Low income loans- Microfinace - Microenterprise

Discussion in 'Planting, growing, nurturing Plants' started by Michaelangelica, Feb 2, 2009.

  1. Michaelangelica

    Michaelangelica Junior Member

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    This might interest some

    https://www.nab.com.au/wps/wcm/connect/n ... ut_Us/4/3/

    Has anyone any first-hand experience of these "products" from NAB?
     
  2. Michaelangelica

    Michaelangelica Junior Member

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    Re: Low income loans- Microfinace - Microenterprise

    More at
    https://www.abc.net.au/news/stories/2009 ... 475186.htm

    We need asimilar sheme her or something Like Charlie's "Prince's Trust"

    If you have spare $30 US
    and would like to loan it to someone look here
    https://www.kiva.org/

    You can choose plant people & enterprises for it to go to

    https://www.forbes.com/2008/06/03/kiva-m ... nkiva.html

    One day a permaculture Bank or Credit Union :glasses5: :love1:
     
  3. Tim Auld

    Tim Auld Junior Member

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    Re: Low income loans- Microfinace - Microenterprise

    That kiva.org, what a great idea! Awesome alternative to the destructiveness of the IMF and its crazy idea of development!
     
  4. Michaelangelica

    Michaelangelica Junior Member

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    Re: Low income loans- Microfinace - Microenterprise

    Yes isn't it.?!
    So if you become really poor in the future you can ask for you money back all you are doing is giving an interest free loan of $30.
    I would like to see Kiva charge 1% interest to the people it loans to. This is more realistic, as no one gives interest free loans in the real world. (?!) That 1% might go to funding more loans or covering Kiva's administration costs, which must be huge.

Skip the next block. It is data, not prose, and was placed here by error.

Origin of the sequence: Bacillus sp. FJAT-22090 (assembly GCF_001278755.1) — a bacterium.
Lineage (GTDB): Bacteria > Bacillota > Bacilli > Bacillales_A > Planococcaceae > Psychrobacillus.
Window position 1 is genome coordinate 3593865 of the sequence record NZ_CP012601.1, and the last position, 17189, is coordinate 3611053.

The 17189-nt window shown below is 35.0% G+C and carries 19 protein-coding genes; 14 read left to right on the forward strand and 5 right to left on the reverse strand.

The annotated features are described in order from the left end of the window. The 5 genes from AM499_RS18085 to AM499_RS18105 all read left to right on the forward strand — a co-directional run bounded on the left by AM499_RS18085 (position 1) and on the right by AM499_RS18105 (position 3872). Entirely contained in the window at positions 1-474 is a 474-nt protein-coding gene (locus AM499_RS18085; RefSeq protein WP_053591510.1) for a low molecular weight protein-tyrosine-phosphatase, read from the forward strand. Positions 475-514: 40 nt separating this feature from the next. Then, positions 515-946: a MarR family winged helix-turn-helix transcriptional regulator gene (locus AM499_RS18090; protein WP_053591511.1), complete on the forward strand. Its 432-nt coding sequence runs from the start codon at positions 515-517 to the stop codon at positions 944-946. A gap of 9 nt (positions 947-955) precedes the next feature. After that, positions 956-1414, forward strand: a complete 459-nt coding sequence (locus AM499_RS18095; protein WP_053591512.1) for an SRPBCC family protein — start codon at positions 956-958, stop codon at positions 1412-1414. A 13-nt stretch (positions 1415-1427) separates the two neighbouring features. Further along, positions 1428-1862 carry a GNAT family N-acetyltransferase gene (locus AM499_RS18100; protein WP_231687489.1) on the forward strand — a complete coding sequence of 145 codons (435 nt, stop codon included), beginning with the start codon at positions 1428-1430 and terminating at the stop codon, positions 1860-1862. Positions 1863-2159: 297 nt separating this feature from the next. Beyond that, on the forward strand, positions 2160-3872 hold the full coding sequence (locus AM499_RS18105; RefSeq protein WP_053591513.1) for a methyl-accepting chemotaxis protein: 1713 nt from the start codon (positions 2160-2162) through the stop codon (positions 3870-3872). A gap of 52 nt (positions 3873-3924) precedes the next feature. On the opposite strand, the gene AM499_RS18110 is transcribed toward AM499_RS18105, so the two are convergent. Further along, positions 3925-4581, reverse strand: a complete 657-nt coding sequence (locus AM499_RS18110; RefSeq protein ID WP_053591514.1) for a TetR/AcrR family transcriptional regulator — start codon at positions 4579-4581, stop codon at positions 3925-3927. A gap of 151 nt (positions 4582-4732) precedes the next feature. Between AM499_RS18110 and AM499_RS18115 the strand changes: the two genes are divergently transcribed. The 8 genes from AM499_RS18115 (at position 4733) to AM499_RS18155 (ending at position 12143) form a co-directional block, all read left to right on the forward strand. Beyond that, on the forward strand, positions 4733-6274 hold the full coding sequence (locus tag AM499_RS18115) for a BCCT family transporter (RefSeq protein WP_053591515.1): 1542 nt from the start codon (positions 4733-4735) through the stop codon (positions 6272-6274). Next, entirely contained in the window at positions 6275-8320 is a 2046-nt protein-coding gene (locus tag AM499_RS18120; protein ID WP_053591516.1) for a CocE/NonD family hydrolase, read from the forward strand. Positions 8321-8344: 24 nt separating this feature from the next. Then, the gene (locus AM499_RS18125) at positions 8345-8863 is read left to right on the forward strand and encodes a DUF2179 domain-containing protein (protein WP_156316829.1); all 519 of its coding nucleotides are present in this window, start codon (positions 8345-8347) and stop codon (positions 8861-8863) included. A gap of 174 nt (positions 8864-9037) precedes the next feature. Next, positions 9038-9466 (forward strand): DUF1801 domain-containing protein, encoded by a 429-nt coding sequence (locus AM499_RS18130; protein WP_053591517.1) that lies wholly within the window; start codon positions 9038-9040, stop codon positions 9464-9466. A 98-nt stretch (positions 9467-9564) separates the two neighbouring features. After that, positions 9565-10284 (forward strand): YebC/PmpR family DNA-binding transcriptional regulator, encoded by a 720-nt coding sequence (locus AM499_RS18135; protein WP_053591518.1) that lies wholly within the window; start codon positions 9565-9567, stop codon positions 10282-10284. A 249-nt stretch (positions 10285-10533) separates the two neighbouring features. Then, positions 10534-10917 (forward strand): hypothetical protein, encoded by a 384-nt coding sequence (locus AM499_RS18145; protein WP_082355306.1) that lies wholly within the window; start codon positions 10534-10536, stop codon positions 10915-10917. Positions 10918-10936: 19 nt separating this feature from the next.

It is interesting, that most microfinacing loans go to women, and they spend it on educating their kids and growing their business. Men drink it. (not all).


    Another idea-not yet a reality- green finance
    More here
    https://www.onlineopinion.com.au/view.asp?article=8477
     
  5. Michaelangelica

    Michaelangelica Junior Member

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    You don't even have to donate to Kiva you just LOAN them $30 and you can get it back anytime
    How easy is that for an opportunity to make a real difference, in a practical way, and to alleviate poverty and giving people dignity and control over their lives?
    This is anewsletter i just received from them
    Hi Kiva Friend,

    We are deeply saddened by the devastating earthquake in Haiti, and we're just beginning to hear news from our Field Partner in Haiti, Esperanza. This month's newsletter contains information on Esperanza, the Haitian entrepreneurs supported by Kiva lenders and a link to organizations specializing in disaster relief in Haiti.

    Also featured this month are new partners in Latin America, a chance for Kiva to win $1 million, the results of our video contest and more.


    Earthquake in Haiti: Update from Field Partner Esperanza

    A devastating earthquake has struck Haiti, and many Kiva lenders have been asking how the entrepreneurs in Haiti are fairing. For an update from our Field Partner in Haiti, Esperanza
    Earthquake in Haiti: Update on Kiva Field Partner Esperanza
    Jan 13, 2010
    As you may have seen in the news, a terrible earthquake struck Haiti yesterday afternoon. The earthquake, 7.0 in magnitude, struck about 10 miles outside Haiti’s capital, Port-au-Prince. The devastation has been enormous, with many buildings destroyed and thousands of people presumed dead. This is the worst earthquake to hit Haiti in 200 years.

    Kiva currently supports borrowers in Haiti through our field partner, Esperanza International. Esperanza is based in the Dominican Republic, but has an office and provides loans in Haiti. About 1/3 of the loans Esperanza posts to Kiva are for borrowers in Haiti. In addition, a large percentage of the loans posted from the Dominican Republic are of Haitian migrants who still have family in Haiti. Esperanza has told us that as of now, Esperanza staff are safe though they have several employees with family in Port-au-Prince who have not been able to contact their families and are very concerned. Esperanza’s clients are located in the North, while the earthquake struck the capital in the south. Most of their clients live close to their offices in the north. However, many of them have businesses that require them to travel to and from Port-au-Prince to buy merchandise to sell in the main markets. Their businesses may have been affected and it is possible that some of them may have been in Port-au-Prince at the time and been injured.

    It is impossible for Esperanza to give us any exact figures at this time as information is only slowly trickling out of Haiti. As Kiva learns more about the effect of the earthquake on Esperanza and their Kiva borrowers we will update lenders.
     

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